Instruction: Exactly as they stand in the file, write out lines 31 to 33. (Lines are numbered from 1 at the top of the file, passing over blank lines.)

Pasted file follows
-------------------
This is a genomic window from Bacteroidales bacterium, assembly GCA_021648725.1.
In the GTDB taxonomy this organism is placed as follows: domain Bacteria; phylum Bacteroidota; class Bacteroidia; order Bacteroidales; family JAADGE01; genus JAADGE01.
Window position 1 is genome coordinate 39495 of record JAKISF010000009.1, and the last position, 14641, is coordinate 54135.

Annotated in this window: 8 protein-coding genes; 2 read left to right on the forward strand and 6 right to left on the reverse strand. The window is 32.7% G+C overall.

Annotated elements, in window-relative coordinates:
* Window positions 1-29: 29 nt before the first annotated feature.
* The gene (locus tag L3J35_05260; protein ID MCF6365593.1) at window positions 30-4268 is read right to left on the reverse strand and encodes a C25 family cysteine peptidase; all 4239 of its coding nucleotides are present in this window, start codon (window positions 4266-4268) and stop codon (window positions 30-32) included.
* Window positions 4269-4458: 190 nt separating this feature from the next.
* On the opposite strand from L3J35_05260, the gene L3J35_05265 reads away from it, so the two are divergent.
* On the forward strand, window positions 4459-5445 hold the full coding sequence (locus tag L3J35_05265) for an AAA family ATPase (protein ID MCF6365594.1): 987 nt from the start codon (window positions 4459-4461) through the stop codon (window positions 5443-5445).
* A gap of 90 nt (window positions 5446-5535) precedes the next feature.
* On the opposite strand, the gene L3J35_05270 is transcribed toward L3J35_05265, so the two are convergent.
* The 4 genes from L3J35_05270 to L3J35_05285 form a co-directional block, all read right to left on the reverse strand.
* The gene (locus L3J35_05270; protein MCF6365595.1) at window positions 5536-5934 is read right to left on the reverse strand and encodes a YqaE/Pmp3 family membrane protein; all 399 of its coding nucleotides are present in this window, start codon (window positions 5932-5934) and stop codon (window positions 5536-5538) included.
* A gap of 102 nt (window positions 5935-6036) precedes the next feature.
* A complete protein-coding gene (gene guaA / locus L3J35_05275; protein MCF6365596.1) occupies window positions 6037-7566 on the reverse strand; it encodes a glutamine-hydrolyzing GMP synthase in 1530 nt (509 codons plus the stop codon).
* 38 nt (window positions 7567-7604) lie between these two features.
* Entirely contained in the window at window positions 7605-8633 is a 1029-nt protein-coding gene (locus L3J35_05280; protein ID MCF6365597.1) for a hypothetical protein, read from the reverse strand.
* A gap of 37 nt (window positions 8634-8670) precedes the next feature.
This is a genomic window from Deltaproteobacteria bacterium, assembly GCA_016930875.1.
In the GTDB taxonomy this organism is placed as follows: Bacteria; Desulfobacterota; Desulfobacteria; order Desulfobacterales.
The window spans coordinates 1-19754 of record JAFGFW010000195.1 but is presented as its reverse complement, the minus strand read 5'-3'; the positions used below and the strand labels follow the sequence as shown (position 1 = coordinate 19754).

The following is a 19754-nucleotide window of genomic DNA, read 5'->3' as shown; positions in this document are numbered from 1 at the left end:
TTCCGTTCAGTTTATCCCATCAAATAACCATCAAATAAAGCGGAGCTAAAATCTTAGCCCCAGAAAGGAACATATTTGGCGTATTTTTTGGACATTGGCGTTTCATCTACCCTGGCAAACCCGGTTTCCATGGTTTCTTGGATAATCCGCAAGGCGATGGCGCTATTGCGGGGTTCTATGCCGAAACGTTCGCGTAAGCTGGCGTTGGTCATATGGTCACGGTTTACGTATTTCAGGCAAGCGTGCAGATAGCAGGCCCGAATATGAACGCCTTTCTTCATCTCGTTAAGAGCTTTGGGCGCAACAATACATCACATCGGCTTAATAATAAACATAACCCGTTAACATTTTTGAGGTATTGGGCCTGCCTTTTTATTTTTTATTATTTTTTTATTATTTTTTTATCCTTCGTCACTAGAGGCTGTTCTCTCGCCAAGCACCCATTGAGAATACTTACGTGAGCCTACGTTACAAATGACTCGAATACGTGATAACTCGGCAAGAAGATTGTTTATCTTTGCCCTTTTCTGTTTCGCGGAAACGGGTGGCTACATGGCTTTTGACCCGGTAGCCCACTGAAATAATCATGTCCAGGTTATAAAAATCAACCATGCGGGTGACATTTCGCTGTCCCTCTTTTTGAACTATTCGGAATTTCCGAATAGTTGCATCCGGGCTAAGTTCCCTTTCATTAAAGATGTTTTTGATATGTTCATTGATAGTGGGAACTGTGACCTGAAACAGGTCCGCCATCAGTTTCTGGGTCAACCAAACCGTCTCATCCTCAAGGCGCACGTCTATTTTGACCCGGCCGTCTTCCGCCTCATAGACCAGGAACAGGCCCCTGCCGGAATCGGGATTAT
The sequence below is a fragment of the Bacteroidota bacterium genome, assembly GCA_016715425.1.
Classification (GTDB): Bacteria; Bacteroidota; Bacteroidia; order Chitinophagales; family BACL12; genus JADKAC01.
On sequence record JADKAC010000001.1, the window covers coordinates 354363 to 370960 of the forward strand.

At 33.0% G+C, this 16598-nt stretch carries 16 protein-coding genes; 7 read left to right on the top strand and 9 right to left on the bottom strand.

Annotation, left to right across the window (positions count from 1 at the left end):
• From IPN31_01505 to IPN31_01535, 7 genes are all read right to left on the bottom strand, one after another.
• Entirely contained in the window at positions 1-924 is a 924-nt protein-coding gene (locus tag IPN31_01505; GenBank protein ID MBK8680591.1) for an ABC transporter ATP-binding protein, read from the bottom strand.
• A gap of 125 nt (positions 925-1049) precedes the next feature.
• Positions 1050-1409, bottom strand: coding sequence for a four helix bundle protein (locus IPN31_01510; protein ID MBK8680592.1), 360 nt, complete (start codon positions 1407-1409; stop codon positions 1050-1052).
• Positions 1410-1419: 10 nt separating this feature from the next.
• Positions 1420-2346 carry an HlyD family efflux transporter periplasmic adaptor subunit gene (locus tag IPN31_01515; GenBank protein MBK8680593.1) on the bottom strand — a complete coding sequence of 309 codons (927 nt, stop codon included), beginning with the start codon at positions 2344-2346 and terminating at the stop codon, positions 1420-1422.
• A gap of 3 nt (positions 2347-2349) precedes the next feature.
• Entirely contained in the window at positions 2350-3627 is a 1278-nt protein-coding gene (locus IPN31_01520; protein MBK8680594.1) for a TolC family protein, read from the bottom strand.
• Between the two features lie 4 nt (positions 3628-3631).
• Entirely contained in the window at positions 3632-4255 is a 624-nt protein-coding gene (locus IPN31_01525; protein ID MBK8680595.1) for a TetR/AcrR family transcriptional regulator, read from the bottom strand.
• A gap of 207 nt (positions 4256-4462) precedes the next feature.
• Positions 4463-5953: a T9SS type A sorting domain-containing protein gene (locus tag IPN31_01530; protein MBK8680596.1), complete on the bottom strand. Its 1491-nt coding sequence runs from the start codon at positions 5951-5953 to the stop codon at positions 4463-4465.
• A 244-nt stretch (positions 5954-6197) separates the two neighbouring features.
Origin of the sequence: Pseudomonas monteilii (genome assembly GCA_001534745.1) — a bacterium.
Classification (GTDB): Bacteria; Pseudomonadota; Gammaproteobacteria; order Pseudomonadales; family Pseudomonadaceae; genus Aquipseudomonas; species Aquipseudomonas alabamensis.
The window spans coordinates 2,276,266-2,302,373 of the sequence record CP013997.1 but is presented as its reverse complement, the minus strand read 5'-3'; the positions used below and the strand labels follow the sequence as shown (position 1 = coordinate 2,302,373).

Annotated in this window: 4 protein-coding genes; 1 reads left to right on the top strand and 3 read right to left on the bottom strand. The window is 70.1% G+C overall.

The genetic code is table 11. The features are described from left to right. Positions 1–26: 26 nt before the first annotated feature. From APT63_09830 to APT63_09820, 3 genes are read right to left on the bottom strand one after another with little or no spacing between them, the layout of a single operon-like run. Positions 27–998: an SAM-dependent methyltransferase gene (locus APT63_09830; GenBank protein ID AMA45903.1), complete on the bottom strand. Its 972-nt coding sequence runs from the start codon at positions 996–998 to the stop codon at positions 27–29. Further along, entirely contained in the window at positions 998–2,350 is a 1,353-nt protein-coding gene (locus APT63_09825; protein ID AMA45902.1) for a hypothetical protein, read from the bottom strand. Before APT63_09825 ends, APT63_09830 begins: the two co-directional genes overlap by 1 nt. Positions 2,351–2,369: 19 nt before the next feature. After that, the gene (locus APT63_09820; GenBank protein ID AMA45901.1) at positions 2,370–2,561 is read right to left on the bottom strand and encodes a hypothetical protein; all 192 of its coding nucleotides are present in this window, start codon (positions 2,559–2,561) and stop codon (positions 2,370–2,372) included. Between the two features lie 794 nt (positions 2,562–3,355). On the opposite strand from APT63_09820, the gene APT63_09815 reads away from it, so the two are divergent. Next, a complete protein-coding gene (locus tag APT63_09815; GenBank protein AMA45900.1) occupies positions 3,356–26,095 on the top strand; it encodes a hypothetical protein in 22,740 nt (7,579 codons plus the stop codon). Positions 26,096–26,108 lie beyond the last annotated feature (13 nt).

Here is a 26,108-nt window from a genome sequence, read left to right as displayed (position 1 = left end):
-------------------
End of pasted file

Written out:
• Entirely contained in the window at positions 1-924 is a 924-nt protein-coding gene (locus tag IPN31_01505; GenBank protein ID MBK8680591.1) for an ABC transporter ATP-binding protein, read from the bottom strand.
• A gap of 125 nt (positions 925-1049) precedes the next feature.
• Positions 1050-1409, bottom strand: coding sequence for a four helix bundle protein (locus IPN31_01510; protein ID MBK8680592.1), 360 nt, complete (start codon positions 1407-1409; stop codon positions 1050-1052).